2) Establish a baseline for your athletes
The most important aspect of managing Workload is the consistency of data accumulation over time. Establishing baselines for your team & players provides great insight for you as coaches to make objective decisions related to training and match days. Understanding how your athletes respond to training loads is monumental when it comes time to rest and recover. Recovery for your athletes will allow them to reduce the risk of injury, prevent overtraining and optimize performance. The BP Workload metric allows a coach to do this without taking time away from a training session while also being consistent about data collection.
3) Manage sessions
Monitoring week-to-week changes in load helps detect spikes in load and plays a crucial role in injury prevention. Many times, these issues are entirely predictable. They occur because athletes are not well-prepared for the physical and psychological demand imposed by the training or competitive task.
It is important that your TRIMPs average does not increase by more than 10% from the preceding week. Also, using an athlete’s age to guide the weekly training and competition volume is a simple and effective approach that can help maximize performance while promoting effective and injury-free athletic development. It has been shown that when young athlete train or compete more hours per week than their age (e.g. when a 12-year-old trains or competes 18h/week), the risk of injury and burnout can increase significantly. As a coach, ensure that your athletes have at least one day of complete rest per week and make sure to alternate between hard and easy days.
Each athlete’s tolerance to load fluctuates on a daily basis and is affected by multiple factors such as sleep, nutrition, hydration, stress, fitness levels etc. At Beyond Pulse, we believe the coach’s best tool is the eraser. Coaches must be able to adjust their sessions on a daily basis to avoid producing unexpected negative outcomes.
4) Encourage open communication with your athletes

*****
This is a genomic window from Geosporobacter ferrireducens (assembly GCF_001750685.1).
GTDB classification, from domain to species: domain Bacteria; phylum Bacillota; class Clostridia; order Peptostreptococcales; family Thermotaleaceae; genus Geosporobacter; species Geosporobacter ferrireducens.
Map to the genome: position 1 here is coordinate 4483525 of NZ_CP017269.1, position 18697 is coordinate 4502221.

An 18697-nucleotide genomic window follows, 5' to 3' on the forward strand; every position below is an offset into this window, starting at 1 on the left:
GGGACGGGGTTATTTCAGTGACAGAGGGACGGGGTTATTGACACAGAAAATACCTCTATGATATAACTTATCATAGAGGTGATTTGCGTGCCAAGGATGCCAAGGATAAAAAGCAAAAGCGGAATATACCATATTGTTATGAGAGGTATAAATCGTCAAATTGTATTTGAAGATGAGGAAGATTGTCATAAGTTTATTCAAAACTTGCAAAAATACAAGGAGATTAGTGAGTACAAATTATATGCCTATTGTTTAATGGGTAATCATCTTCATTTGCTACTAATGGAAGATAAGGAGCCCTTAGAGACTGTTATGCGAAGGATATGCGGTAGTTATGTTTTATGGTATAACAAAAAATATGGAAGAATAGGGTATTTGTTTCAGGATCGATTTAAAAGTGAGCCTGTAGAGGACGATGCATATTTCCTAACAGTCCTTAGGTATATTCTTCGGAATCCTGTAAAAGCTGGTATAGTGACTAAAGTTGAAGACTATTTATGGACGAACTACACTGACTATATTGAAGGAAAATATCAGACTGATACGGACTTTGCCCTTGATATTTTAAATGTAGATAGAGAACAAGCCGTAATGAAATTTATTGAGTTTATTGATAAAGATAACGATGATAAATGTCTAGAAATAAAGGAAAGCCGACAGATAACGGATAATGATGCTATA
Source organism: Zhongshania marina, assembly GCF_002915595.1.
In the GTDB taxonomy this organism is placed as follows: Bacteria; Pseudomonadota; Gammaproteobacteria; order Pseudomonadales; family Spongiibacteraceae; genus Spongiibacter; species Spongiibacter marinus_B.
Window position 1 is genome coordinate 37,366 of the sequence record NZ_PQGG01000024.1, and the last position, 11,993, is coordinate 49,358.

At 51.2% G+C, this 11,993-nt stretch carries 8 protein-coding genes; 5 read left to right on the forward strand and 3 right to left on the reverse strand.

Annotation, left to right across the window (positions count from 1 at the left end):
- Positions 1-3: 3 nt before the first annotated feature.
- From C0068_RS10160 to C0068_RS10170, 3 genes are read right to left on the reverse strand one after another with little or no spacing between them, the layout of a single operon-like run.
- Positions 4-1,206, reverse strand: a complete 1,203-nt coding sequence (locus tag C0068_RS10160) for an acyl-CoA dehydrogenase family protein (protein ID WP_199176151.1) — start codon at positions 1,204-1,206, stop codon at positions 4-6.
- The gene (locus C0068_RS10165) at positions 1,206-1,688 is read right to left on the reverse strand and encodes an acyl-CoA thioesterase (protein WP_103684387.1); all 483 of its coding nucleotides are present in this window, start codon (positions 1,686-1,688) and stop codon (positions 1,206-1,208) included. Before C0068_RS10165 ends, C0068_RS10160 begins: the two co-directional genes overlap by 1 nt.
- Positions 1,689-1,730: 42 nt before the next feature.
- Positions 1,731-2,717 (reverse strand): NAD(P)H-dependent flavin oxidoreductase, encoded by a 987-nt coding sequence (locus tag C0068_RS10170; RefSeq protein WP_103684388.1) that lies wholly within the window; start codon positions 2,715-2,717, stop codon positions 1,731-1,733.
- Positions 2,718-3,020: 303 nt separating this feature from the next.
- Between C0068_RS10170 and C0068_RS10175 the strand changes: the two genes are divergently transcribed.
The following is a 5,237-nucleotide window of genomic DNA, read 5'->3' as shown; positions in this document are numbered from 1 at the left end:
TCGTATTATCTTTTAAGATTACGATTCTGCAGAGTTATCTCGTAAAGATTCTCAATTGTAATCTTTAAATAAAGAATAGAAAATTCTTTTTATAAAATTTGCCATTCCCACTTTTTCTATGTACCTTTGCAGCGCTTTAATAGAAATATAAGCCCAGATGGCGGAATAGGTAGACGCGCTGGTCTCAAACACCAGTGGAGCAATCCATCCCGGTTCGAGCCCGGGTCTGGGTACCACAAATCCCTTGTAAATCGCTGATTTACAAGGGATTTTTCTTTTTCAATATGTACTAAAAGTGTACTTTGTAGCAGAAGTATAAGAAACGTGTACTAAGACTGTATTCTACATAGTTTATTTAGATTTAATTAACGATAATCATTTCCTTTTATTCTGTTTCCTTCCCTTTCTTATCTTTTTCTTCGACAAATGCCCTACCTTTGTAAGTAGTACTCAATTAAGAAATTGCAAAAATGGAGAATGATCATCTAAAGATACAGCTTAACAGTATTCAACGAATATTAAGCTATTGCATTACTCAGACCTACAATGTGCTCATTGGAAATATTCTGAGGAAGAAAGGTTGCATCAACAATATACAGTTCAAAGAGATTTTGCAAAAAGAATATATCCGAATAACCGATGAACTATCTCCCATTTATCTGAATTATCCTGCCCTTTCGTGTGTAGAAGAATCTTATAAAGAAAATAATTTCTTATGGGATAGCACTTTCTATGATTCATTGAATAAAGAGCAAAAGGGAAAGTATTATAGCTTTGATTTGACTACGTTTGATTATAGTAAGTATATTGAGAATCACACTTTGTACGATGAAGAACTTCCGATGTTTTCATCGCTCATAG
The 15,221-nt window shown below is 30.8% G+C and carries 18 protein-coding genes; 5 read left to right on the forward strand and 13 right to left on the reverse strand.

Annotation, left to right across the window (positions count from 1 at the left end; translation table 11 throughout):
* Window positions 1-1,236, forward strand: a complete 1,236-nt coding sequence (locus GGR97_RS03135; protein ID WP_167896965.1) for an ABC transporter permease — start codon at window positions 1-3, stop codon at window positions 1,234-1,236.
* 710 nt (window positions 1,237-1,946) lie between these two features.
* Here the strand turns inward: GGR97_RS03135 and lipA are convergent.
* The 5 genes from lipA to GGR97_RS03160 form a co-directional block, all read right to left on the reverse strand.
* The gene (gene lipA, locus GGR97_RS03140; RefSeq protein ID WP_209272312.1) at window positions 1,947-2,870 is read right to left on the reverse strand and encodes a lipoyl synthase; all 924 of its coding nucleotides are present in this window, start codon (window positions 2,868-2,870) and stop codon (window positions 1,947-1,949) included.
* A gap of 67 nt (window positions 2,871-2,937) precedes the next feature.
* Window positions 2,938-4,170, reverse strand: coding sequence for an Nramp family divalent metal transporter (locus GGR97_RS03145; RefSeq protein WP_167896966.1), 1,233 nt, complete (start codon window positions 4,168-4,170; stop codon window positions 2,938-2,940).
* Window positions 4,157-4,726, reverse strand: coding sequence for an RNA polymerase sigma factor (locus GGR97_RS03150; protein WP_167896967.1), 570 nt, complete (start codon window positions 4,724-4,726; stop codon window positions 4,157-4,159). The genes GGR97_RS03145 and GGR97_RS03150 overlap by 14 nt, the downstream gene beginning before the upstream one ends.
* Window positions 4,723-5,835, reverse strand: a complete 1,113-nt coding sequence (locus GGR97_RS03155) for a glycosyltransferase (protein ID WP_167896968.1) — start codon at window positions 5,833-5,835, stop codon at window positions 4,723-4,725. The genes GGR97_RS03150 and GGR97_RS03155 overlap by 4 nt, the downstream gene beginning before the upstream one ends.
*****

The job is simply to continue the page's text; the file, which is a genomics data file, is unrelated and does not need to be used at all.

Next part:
Personal feedback from an athlete can help identify potential issues with motivation, stress, fatigue and training. All these factors can influence your athlete’s performance. This crucial information is often overlooked by busy coaches. A very easy way to open dialogue with your athletes is by asking this simple open-ended question at the beginning of each session :
How are you feeling today?
Often coaches try to solve a problem, without ever knowing the problem. All you have to do is ask one simple question. The more the athletes know how much you care, the more they will care how much you know. When coaches connect with athletes, you show them respect and encouragement, when you communicate well and you listen to what they have to say , you build trust and let them know you care.
Take time to properly educate players on the importance of healthy lifestyle (sleep, nutrition, hydration, financial management, stress management etc.). As coaches, we often forget that these non-sport activities and external stressors play a large role in determining an athlete’s pre-training fatigue, sleep quality, recovery, motivation and performance. If possible, bring in experts to discuss with your players about the importance of these stressors and to provide.
6) HAVE FUN!!
One of the numbers of reason for quitting sports in young athletes is “lack of fun”!! Coaches often focus on the technical, tactical, physical preparation but sometimes neglect that enjoyment is a crucial part in playing sports. Regardless of the age or level of play, when athletes dislike what they do, they will not be motivated to train hard or compete hard. Make sure your athletes leave the field with a smile!